Detroit demo company says it has given feds documents
Detroit — One of the city’s largest demolition contractors confirmed Tuesday it has complied with a subpoena from federal inspectors seeking documents related to the firm’s contract with Detroit’s Land Bank Authority for federally funded demolition.
Christian Hauser, an attorney for Detroit-based Adamo Group, said the company received a subpoena in April from the Office of the Special Inspector General for the Troubled Asset Relief Program, or SIGTARP.
“The subpoena requested certain documents pertaining to Adamo’s contract with the Detroit Land Bank Authority on the Hardest Hit Blight Elimination Program,” Hauser said in an email. “Adamo fully complied with the subpoena and will continue to cooperate with any further request for documents if necessary.”
The contractor’s subpoena came the same month the city’s auditor general was contacted by SIGTARP for records.
Auditor General Mark Lockridge said his office received a federal subpoena after it released preliminary findings from a months-long audit into the city’s demolition activities.
The report, issued in mid-April, flagged potential conflicts of interest between the city and executive leadership of the Detroit Building Authority. Lockridge told The News the SIGTARP subpoena was seeking documents supporting the preliminary audit that was published.
Detroit’s City Council last fall requested the audit of the building authority and land bank demolition activities in response to questions over bidding and costs. The Detroit Building Authority and the Land Bank Authority have received federal subpoenas, sources told The News.
Craig Fahle, a spokesman for the land bank which administers the city’s Hardest Hit Fund demolitions, said the land bank does not comment on active investigations.
In a June letter to the land bank’s general counsel from the counsel for SIGTARP over a Freedom of Information Act request seeking copies of federal subpoenas, B. Chad Bungard said he was “writing to strongly ask that you withhold subpoena contents.”
Disclosure, said Bungard, would reasonably “interfere with law enforcement proceedings” and could “constitute an unwarranted invasion of personal privacy.”
The Duggan administration’s demolition program came under scrutiny last fall amid concerns over soaring costs and bidding practices. In May, the FBI’s Detroit office acknowledged it’s investigating the program.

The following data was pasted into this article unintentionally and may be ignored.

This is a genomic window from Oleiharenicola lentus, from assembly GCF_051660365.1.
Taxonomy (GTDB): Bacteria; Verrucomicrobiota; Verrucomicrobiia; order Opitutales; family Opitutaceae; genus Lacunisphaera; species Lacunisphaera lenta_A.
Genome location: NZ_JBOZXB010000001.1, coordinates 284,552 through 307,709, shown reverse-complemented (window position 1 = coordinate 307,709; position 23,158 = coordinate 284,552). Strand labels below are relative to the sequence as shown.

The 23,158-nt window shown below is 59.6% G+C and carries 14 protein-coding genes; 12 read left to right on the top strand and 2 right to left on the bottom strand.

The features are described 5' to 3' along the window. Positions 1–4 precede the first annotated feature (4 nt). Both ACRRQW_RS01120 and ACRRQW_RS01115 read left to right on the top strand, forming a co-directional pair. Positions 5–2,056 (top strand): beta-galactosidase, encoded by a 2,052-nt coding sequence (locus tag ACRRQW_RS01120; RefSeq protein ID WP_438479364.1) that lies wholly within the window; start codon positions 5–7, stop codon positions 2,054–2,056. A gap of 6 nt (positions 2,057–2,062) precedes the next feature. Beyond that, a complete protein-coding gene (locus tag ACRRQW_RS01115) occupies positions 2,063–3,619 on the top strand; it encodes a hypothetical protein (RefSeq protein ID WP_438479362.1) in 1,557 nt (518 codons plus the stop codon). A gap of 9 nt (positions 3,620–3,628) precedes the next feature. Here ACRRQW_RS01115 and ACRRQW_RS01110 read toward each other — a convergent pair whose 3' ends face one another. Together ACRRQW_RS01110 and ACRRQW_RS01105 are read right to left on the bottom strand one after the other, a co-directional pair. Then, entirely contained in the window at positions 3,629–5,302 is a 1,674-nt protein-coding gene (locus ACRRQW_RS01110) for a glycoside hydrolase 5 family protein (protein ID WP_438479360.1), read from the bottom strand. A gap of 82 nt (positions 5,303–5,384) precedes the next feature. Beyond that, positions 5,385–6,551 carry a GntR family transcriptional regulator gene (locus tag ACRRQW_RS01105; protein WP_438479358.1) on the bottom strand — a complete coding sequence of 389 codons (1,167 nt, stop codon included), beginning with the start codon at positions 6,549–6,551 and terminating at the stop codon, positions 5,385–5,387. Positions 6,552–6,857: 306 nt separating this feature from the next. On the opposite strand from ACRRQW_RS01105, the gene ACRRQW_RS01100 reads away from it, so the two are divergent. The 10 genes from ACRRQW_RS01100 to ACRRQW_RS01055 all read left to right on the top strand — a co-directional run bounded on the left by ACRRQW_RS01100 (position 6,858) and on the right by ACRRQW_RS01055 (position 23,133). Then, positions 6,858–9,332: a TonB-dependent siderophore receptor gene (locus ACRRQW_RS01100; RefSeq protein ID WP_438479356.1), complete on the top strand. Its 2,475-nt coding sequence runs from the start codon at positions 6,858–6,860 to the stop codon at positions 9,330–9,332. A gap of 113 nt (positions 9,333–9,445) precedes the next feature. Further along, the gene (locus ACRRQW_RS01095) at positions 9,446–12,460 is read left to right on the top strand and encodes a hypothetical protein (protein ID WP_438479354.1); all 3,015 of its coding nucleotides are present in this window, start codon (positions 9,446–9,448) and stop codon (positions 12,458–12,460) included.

The land bank, city and building authority retained lawyers in May.
Alexis Wiley, chief of staff for Mayor Mike Duggan, said Tuesday the city could not comment on ongoing investigations. But she did say “no city departments or the mayor’s office have received subpoenas.”
Detroit’s auditor general is independent of the city administration, is appointed by the City Council and operates independently of the mayor.
SIGTARP doesn’t comment on its investigations. It also does not confirm whether they are open, nor does it discuss its actions, including subpoenas.
Duggan has said he welcomes the SIGTARP review, adding “we are cooperating 100 percent with everybody who wants to investigate.”
Last fall, the city came under scrutiny over a pilot program aimed at attracting larger players to rapidly take down larger bundles of homes. At the time, a WJBK-TV report accused city building officials of improperly meeting with contractors in 2014 to set prices for the bulk demolition work before requests for bids were official.
Three of the four local contractors participating in discussions — Adamo, Homrich of Carleton and MCM of Bloomfield Hills — were the sole bidders after the project was publicly offered. They were awarded the work. The fourth company, Bierlein of Midland, did not bid.
Richard Adamo and Hauser have declined to comment while the investigation is pending. Homrich and MCM did not return calls from The News and officials with Bierlein declined to participate in an interview.
The 2014 pilot project paid Homrich about $8.4 million; Adamo, $8.1 million; and MCM, $4.4 million, plus other costs tied to change orders.
The administration has said there was nothing unusual or improper about the set-price contract initiative, which was discontinued shortly after when it didn’t attract national players.
In October, the Michigan State Housing Development Authority reviewed the land bank’s bid selection process related to Hardest Hit funds and didn’t uncover any significant issues. The agency, which distributes the federal funding once invoices are reviewed, did however require changes to “further strengthen their selection of contractors.”
Detroit’s demolition costs went from an average of about $13,600 per house in 2014 to about $16,400 in 2015. The city said the rising prices were tied to new environmental safeguards. Costs now for the average residential demolition is about $12,300 per house.
Recently, the U.S. Treasury and the Michigan State Housing Development Authority announced more funding has been directed toward Detroit’s blight fight. The city has been awarded about $258 million to-date for blight demolition.
Duggan contends there’s no way the federal government would continue awarding blight dollars to the city if they had concerns about the way the program was operating.